Cyber Safety Rules (Part II)

Last week I talked about keeping safe on the Internet and I shared a couple of hints about how to do that.

They were passed on to me by Deloitte’s Annamart Nieman and Jacques Malan who specialise in cyber threat management and cyber forensics. You can read those hints in last week’s column on this blog, but now on with some other hints provided by Annamart and Jacques.

There is no harm in using publicly accessible computers in an Internet café to browse the Web for information but it could be a big mistake to use them to do Internet banking, buy stuff online, or connect to your office network with your confidential username and password.

Compromising information could remain on the machine where a malicious person could find it and use it against you. It is possible to install hardware devices and programs on a computer to record users’ keystrokes which will, of course, include your credit card details if you’ve been unwise enough to type them in.

The next rule is to have different passwords for all your bits and pieces including Windows logon, e-mail, Internet banking and online blogging and picture sharing accounts. The idea being that, if one password is compromised, the bad guys don’t have instant access to you whole life.

While on the subject of passwords, you should never choose a word which occurs in a dictionary or, even, in a list of names. There are programs out there which can be used to get past password protection by methodically entering every word in the dictionary until they come across the word that works.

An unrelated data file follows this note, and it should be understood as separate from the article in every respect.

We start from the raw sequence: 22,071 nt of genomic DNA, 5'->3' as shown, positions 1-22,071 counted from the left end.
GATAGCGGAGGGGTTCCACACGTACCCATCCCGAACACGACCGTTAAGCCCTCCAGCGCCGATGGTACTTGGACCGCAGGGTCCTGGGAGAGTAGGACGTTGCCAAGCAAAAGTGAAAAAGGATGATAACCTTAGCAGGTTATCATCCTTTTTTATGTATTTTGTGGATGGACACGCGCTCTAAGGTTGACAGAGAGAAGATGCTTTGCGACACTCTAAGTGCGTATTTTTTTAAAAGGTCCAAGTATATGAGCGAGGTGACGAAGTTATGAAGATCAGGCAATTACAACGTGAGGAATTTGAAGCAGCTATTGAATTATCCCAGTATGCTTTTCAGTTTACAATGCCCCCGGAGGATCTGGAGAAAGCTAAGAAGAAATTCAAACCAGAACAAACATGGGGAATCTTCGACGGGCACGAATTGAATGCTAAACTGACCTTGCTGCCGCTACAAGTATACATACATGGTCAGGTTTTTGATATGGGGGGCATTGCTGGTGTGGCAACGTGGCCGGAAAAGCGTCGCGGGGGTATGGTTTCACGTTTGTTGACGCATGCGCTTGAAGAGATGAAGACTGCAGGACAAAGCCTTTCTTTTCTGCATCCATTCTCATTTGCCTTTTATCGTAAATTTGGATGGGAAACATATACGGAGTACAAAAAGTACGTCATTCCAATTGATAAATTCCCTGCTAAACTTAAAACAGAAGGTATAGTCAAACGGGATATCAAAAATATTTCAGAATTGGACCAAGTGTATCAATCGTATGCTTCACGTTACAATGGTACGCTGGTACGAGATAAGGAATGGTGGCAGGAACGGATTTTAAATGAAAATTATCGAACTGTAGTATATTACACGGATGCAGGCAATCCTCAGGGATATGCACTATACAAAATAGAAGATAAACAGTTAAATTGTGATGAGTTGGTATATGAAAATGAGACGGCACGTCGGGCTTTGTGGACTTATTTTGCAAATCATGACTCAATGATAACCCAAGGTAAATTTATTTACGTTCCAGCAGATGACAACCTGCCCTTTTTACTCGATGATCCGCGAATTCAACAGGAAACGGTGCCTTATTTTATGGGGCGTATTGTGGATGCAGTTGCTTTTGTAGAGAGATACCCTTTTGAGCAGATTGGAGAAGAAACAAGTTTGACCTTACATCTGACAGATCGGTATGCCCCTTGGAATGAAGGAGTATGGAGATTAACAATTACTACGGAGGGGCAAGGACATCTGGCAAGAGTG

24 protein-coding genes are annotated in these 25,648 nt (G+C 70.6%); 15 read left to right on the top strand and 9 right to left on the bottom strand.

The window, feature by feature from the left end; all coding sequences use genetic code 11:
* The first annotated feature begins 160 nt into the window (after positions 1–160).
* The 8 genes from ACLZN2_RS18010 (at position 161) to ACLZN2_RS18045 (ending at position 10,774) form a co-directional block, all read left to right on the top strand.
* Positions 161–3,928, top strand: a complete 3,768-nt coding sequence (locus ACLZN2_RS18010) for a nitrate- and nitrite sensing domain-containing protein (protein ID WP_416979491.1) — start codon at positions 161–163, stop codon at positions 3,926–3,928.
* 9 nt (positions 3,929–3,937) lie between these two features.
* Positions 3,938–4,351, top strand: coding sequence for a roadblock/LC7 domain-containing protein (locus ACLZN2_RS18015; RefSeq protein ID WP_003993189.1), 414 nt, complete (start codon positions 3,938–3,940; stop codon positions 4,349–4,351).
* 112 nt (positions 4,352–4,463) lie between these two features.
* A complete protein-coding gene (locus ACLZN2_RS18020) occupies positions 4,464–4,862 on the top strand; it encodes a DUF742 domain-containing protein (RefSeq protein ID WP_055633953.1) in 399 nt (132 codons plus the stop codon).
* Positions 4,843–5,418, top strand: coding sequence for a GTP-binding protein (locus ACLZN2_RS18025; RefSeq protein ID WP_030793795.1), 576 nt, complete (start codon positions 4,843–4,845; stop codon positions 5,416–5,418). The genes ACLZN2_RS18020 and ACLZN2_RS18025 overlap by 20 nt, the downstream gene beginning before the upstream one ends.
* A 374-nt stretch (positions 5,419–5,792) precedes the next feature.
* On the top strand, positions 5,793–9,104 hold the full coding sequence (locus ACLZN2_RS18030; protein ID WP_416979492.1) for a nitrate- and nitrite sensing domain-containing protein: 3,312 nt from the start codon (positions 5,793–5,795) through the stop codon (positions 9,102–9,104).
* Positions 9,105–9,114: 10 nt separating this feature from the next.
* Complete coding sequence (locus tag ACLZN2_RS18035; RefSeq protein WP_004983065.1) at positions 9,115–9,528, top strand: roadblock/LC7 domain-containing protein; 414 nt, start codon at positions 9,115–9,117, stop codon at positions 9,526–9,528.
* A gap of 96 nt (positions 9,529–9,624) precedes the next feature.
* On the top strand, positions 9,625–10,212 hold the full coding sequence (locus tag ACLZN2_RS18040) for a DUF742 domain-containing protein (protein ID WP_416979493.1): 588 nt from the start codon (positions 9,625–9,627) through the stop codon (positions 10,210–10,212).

The bad guys would be able to get into your account relatively quickly if the password were aardvark, for example, but they could probably try from now until Christmas if it was a strong password consisting of a random selection of upper and lower case letters, characters and numbers, such as j8%Be981X.

I seem to remember reading somewhere that fred was the most commonly used password and I need hardly add that it could not be considered a strong one. Neither would some variation on your birth date or wedding anniversary.

I see I am running short of space this week so I’ll just let Annmart and Jacques have the last word as far as your precious data does. However many precautions you take, you can count on the fact that you are going to lose data sooner or later, whether from a malicious attack or a hard drive failure.

The only thing that’ll save you bacon in this situation is a recent backup of all your data. DVD writers and blank discs are now so cheap that there is no excuse not to back up your entire My Documents folder and e-mail folders regularly.

Extra hints

E-mail is the main way that viruses are spread from computer to computer and you should be very careful when opening e-mail and, especially, files which are attached to e-mail message. You can’t go too far wrong if you delete all mail when you don’t recognise the source and, before you open attachments, just check that the message was actuallysent by the person it is apparently from.

You can minimise the amount of spam you receive by being careful who you give your e-mail address to. Some sites do demand an e-mail address before they will let you in and a good tactic is to get a free online e-mail account, such as Hotmail. You can give that address out to people you don’t know and, when it starts getting too much spam, you just abandon it and get another one.

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